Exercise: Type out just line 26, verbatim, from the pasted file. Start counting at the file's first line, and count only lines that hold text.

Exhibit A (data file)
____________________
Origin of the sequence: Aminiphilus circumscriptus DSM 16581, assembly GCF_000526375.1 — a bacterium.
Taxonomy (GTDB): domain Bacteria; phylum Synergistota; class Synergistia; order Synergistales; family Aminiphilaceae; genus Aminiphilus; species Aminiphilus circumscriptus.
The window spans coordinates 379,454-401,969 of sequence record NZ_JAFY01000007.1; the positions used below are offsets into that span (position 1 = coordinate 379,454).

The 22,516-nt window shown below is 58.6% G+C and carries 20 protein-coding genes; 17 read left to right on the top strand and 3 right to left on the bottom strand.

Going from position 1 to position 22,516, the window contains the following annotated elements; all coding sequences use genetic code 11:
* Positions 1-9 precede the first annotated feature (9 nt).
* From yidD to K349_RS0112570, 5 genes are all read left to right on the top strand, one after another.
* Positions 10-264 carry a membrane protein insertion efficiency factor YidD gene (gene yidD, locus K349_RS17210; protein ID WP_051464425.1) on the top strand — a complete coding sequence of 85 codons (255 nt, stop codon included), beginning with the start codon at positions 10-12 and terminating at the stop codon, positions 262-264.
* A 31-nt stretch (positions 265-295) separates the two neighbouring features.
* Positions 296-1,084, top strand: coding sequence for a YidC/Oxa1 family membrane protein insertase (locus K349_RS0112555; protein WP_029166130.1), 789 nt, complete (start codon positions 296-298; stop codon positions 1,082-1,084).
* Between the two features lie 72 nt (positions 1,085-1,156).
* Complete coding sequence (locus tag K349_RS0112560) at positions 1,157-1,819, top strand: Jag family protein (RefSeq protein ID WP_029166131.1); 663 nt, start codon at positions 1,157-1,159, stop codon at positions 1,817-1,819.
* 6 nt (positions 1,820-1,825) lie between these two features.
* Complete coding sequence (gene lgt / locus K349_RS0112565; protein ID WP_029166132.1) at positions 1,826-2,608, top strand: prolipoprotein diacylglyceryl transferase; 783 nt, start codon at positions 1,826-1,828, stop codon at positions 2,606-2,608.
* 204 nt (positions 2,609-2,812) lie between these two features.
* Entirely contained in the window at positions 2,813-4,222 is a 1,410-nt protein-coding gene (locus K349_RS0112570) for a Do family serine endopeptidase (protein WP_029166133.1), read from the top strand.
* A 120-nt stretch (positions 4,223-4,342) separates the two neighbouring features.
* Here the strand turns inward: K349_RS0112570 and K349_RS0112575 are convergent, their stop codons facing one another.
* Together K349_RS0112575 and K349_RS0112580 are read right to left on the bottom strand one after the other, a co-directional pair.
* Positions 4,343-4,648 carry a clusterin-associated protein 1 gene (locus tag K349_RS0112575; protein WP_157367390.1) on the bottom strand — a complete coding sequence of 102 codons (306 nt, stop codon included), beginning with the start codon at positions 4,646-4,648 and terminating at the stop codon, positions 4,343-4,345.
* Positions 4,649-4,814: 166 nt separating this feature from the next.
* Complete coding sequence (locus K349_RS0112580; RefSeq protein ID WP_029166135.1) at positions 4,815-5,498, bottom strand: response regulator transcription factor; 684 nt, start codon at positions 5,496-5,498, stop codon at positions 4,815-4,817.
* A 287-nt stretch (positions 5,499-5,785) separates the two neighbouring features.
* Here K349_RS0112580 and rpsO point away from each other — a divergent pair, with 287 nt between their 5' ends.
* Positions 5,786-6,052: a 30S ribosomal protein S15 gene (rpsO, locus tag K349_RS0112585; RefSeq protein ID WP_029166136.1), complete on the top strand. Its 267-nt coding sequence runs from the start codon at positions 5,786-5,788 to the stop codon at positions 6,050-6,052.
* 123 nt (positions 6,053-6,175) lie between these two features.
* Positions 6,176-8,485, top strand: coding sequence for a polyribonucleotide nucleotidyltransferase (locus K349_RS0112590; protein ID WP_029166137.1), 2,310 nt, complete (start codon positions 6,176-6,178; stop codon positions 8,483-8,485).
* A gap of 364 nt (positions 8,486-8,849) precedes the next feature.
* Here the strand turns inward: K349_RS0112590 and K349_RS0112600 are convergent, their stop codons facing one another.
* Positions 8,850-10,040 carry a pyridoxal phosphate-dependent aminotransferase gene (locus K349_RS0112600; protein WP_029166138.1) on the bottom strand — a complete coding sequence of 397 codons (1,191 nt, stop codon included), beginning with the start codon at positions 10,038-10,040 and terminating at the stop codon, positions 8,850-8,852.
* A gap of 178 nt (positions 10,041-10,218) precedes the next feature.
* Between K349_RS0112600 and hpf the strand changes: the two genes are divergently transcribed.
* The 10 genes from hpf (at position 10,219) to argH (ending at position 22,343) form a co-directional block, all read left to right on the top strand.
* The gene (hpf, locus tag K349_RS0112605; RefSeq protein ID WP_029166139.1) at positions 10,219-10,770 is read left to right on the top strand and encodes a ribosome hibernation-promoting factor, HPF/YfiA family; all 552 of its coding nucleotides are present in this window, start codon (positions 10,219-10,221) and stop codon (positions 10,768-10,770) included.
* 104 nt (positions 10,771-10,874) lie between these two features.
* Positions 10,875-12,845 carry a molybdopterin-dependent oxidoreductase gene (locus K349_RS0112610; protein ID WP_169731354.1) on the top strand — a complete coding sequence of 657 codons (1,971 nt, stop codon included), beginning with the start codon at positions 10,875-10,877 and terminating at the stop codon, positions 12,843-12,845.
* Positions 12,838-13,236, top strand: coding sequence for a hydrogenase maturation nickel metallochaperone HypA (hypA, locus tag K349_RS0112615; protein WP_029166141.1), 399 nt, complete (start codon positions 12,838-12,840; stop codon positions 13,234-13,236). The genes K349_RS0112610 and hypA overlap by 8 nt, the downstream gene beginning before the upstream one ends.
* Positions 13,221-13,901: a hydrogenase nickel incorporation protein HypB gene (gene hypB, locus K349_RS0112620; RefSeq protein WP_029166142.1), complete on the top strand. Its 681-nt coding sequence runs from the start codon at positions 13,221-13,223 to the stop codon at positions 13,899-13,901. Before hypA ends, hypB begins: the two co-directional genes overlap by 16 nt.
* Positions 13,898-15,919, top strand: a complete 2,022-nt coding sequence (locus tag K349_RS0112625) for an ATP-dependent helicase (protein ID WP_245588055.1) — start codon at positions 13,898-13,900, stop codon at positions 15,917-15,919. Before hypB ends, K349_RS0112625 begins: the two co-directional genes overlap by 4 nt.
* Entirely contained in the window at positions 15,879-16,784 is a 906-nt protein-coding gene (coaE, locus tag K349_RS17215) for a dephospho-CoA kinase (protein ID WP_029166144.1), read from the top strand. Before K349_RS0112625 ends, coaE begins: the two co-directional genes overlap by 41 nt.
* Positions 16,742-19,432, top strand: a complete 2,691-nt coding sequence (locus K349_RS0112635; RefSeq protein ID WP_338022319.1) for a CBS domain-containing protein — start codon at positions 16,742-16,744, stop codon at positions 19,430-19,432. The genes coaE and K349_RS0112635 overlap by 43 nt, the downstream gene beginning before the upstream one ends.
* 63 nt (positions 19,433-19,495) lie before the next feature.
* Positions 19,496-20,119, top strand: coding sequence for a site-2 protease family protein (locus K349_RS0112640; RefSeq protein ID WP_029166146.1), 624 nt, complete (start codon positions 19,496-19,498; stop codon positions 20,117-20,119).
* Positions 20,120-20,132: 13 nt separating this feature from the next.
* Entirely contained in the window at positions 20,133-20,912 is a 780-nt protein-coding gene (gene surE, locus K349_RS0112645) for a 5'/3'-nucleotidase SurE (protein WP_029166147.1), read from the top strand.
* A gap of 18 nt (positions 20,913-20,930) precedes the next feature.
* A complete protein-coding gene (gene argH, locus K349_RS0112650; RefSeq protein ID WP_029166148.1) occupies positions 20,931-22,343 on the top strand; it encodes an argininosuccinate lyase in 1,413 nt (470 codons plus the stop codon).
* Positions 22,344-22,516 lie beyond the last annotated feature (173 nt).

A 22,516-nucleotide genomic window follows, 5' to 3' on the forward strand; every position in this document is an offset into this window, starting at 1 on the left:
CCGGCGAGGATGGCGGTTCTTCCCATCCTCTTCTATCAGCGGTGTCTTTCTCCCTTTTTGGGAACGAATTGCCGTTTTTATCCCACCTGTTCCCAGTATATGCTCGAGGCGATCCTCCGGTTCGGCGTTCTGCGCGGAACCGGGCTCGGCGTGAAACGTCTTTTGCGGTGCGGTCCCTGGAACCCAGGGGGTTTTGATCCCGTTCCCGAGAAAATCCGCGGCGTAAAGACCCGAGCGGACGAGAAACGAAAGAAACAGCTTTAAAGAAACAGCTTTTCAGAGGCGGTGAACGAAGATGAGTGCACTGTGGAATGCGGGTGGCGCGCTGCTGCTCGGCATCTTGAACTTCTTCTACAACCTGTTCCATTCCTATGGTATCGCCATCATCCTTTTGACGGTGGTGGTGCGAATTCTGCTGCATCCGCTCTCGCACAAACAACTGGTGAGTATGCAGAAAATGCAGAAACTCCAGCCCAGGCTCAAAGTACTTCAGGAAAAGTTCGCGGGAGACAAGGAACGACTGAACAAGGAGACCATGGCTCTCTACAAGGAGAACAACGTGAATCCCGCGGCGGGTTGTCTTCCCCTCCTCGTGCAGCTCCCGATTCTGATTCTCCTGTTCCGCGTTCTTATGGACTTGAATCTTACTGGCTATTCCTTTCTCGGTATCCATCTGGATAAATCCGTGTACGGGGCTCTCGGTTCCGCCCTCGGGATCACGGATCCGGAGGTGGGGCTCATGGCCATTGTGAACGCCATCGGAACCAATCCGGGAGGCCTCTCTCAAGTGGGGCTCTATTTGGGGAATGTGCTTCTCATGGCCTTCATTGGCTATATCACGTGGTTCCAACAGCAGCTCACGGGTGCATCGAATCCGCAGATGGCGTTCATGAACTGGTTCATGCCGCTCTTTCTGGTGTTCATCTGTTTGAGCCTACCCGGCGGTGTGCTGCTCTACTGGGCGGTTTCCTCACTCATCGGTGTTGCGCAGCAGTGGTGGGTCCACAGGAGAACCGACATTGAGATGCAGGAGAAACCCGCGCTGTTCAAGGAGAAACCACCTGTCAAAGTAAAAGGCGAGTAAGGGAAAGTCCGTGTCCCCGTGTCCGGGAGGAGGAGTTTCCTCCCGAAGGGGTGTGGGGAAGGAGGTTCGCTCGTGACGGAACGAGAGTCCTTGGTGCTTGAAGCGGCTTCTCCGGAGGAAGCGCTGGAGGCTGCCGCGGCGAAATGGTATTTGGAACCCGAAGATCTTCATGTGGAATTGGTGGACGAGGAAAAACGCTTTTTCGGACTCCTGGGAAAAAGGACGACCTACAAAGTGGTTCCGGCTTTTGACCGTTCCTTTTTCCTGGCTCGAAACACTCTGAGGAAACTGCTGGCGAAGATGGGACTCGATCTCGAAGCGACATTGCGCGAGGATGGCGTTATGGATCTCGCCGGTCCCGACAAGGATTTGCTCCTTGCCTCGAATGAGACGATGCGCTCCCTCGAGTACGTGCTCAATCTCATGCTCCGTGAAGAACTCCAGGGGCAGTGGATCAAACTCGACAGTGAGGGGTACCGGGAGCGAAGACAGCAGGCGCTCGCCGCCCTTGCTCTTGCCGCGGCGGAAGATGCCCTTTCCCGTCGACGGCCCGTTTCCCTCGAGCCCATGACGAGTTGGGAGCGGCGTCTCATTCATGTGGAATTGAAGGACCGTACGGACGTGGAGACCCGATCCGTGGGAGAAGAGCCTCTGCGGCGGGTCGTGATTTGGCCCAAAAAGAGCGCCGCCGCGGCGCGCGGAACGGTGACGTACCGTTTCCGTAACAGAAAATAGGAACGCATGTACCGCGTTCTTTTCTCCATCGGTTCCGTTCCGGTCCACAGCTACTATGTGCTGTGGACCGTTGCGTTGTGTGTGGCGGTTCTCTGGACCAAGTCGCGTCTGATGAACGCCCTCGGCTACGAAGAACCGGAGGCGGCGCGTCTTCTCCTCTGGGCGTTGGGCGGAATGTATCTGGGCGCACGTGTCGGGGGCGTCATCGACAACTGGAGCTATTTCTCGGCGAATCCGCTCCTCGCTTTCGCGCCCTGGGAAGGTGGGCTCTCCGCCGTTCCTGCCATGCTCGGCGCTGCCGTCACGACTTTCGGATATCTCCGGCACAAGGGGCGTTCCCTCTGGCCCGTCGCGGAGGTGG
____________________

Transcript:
* 123 nt (positions 6,053-6,175) lie between these two features.